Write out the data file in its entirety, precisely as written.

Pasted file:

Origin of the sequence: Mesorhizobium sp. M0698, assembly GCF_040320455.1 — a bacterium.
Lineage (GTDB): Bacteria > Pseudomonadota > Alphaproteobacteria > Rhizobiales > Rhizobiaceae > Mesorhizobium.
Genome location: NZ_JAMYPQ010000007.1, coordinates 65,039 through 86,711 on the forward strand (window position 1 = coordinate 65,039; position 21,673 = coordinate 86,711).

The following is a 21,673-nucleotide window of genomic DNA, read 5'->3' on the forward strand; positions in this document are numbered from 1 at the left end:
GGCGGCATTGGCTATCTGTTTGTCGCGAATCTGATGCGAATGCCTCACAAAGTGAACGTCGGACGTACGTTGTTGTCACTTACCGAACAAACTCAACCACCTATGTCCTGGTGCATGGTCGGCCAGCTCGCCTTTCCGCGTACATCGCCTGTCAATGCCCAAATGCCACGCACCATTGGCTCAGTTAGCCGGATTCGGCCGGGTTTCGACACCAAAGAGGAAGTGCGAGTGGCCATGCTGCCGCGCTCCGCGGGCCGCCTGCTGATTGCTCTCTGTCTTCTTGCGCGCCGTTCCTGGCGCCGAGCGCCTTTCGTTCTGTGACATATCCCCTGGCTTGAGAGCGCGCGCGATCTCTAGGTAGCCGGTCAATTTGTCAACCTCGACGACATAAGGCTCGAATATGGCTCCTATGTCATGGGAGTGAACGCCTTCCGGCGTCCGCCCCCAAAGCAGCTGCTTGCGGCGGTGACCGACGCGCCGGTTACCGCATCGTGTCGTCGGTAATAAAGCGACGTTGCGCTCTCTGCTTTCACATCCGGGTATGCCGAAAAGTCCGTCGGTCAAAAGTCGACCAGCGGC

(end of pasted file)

Origin of the sequence: Mesorhizobium sp. M0698, assembly GCF_040320455.1 — a bacterium.
Lineage (GTDB): Bacteria > Pseudomonadota > Alphaproteobacteria > Rhizobiales > Rhizobiaceae > Mesorhizobium.
Genome location: NZ_JAMYPQ010000007.1, coordinates 65,039 through 86,711 on the forward strand (window position 1 = coordinate 65,039; position 21,673 = coordinate 86,711).

The following is a 21,673-nucleotide window of genomic DNA, read 5'->3' on the forward strand; positions in this document are numbered from 1 at the left end:
GGCGGCATTGGCTATCTGTTTGTCGCGAATCTGATGCGAATGCCTCACAAAGTGAACGTCGGACGTACGTTGTTGTCACTTACCGAACAAACTCAACCACCTATGTCCTGGTGCATGGTCGGCCAGCTCGCCTTTCCGCGTACATCGCCTGTCAATGCCCAAATGCCACGCACCATTGGCTCAGTTAGCCGGATTCGGCCGGGTTTCGACACCAAAGAGGAAGTGCGAGTGGCCATGCTGCCGCGCTCCGCGGGCCGCCTGCTGATTGCTCTCTGTCTTCTTGCGCGCCGTTCCTGGCGCCGAGCGCCTTTCGTTCTGTGACATATCCCCTGGCTTGAGAGCGCGCGCGATCTCTAGGTAGCCGGTCAATTTGTCAACCTCGACGACATAAGGCTCGAATATGGCTCCTATGTCATGGGAGTGAACGCCTTCCGGCGTCCGCCCCCAAAGCAGCTGCTTGCGGCGGTGACCGACGCGCCGGTTACCGCATCGTGTCGTCGGTAATAAAGCGACGTTGCGCTCTCTGCTTTCACATCCGGGTATGCCGAAAAGTCCGTCGGTCAAAAGTCGACCAGCGGC